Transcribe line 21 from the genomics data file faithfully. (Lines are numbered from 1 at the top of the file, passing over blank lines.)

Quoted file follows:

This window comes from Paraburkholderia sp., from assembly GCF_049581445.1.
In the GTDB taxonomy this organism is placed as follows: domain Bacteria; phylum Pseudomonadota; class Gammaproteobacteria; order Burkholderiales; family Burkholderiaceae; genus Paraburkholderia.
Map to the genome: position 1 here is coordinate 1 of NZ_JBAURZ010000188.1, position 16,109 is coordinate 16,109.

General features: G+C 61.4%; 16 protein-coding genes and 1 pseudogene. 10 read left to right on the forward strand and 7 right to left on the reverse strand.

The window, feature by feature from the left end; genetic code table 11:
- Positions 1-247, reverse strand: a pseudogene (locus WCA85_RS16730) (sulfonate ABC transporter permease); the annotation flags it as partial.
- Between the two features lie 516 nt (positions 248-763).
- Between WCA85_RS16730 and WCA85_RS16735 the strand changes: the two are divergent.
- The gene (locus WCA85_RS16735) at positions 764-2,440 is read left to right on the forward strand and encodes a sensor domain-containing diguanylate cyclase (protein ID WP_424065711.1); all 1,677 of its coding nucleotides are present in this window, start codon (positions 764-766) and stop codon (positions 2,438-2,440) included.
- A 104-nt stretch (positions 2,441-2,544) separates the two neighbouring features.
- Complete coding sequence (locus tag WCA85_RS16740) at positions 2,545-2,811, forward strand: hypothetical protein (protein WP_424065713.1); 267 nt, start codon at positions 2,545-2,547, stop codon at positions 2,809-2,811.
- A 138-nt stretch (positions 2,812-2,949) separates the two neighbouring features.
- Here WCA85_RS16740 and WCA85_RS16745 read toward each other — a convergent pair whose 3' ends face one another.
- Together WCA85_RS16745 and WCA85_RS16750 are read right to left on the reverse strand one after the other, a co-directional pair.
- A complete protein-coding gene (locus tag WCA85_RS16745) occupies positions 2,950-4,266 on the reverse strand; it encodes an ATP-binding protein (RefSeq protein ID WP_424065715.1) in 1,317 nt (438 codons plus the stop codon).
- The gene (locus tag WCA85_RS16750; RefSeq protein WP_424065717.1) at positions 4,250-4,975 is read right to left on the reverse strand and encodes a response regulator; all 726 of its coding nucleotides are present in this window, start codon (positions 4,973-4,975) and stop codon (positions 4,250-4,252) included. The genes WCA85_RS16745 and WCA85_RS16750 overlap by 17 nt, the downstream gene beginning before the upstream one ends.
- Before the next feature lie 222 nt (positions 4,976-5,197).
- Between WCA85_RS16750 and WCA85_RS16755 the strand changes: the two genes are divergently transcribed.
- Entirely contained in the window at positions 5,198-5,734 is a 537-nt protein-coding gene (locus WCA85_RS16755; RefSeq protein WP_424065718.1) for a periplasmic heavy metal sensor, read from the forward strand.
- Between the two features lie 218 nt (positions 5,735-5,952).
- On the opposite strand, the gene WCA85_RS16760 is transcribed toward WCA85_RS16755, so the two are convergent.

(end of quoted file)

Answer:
- On the opposite strand, the gene WCA85_RS16760 is transcribed toward WCA85_RS16755, so the two are convergent.